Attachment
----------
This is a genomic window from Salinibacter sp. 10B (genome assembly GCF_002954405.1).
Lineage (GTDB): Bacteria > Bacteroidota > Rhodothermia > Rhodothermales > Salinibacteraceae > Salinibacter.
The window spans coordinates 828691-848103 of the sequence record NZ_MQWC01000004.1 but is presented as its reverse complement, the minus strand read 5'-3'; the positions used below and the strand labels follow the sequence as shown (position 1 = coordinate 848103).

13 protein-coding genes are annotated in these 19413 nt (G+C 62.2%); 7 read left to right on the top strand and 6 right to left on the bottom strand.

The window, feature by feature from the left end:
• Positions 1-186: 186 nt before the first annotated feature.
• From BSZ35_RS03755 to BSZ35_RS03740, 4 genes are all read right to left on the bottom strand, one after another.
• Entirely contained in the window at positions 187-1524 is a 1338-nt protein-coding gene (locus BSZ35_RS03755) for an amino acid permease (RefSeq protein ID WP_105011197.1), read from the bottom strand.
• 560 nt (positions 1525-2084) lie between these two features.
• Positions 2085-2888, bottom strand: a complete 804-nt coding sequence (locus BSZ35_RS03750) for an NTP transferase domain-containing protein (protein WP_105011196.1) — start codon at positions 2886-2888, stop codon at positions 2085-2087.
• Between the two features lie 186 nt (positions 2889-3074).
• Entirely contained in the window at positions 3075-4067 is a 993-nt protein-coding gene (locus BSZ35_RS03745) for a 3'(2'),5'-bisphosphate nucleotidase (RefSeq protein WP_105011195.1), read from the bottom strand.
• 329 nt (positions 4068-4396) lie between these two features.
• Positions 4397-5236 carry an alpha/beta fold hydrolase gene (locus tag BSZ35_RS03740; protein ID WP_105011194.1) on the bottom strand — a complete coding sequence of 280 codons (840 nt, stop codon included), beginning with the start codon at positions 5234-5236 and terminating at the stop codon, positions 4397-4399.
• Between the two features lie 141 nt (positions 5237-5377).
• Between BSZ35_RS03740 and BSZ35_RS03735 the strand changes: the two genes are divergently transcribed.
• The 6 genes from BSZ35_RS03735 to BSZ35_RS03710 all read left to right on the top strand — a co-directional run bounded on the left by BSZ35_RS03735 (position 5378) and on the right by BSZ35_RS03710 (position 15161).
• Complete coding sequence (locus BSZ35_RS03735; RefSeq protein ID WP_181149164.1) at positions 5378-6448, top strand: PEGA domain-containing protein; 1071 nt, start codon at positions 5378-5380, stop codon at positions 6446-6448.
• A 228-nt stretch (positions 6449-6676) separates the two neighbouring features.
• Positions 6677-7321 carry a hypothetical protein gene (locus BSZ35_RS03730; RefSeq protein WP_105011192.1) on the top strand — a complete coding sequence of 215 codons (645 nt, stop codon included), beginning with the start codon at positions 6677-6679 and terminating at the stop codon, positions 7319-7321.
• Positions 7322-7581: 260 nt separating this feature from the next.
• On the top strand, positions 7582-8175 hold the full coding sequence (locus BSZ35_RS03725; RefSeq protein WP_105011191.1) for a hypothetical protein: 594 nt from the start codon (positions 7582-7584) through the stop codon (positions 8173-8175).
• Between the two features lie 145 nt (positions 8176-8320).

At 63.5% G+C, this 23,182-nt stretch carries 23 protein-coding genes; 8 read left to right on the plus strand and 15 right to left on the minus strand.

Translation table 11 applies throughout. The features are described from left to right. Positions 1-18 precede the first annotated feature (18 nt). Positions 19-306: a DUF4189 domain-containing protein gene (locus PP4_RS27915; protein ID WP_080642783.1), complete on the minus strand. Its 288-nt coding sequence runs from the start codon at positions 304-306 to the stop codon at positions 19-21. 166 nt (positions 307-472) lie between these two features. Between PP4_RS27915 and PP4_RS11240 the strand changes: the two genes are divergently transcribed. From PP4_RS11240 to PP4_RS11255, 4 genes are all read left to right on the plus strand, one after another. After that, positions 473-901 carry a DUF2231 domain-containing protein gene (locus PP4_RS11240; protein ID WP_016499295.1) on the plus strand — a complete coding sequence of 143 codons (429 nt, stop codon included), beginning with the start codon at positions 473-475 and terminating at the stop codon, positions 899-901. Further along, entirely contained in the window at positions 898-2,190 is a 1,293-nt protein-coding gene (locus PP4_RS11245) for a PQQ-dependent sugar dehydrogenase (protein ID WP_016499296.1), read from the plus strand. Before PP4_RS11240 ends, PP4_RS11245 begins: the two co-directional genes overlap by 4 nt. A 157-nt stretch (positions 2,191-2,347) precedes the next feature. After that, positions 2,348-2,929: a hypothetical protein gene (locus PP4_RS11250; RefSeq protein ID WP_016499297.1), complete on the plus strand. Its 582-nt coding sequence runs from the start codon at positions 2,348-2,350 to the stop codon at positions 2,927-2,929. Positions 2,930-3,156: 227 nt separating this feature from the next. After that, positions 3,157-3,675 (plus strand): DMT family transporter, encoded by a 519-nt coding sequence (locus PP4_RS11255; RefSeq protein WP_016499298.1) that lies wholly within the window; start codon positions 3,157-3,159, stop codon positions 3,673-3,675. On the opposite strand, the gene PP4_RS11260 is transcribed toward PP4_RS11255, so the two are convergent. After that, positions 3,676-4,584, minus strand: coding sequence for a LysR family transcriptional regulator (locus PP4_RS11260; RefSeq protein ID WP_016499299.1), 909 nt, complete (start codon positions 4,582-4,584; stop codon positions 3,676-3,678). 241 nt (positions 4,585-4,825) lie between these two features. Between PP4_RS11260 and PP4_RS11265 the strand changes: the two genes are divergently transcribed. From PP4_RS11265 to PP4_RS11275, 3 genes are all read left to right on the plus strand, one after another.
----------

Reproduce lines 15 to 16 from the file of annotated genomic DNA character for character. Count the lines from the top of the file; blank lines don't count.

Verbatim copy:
• Between the two features lie 141 nt (positions 5237-5377).
• Between BSZ35_RS03740 and BSZ35_RS03735 the strand changes: the two genes are divergently transcribed.